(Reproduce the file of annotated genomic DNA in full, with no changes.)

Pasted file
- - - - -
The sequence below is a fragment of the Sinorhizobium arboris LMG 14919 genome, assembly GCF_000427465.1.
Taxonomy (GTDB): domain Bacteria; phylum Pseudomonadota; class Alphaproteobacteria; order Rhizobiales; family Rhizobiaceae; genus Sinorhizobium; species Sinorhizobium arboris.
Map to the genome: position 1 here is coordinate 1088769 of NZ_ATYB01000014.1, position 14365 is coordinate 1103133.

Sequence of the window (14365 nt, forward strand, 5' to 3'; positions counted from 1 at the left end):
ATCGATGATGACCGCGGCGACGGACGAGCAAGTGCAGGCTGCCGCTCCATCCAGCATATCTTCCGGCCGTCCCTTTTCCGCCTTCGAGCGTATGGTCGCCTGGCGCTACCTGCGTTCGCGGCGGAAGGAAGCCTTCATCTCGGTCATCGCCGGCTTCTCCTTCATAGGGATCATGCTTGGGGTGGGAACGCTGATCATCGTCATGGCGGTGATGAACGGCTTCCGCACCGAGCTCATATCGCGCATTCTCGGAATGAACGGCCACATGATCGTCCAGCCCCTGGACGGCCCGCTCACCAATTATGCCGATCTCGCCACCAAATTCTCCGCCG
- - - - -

The sequence below is a fragment of the Sinorhizobium arboris LMG 14919 genome, assembly GCF_000427465.1.
Taxonomy (GTDB): domain Bacteria; phylum Pseudomonadota; class Alphaproteobacteria; order Rhizobiales; family Rhizobiaceae; genus Sinorhizobium; species Sinorhizobium arboris.
Map to the genome: position 1 here is coordinate 1088769 of NZ_ATYB01000014.1, position 14365 is coordinate 1103133.

Sequence of the window (14365 nt, forward strand, 5' to 3'; positions counted from 1 at the left end):
ATCGATGATGACCGCGGCGACGGACGAGCAAGTGCAGGCTGCCGCTCCATCCAGCATATCTTCCGGCCGTCCCTTTTCCGCCTTCGAGCGTATGGTCGCCTGGCGCTACCTGCGTTCGCGGCGGAAGGAAGCCTTCATCTCGGTCATCGCCGGCTTCTCCTTCATAGGGATCATGCTTGGGGTGGGAACGCTGATCATCGTCATGGCGGTGATGAACGGCTTCCGCACCGAGCTCATATCGCGCATTCTCGGAATGAACGGCCACATGATCGTCCAGCCCCTGGACGGCCCGCTCACCAATTATGCCGATCTCGCCACCAAATTCTCCGCCG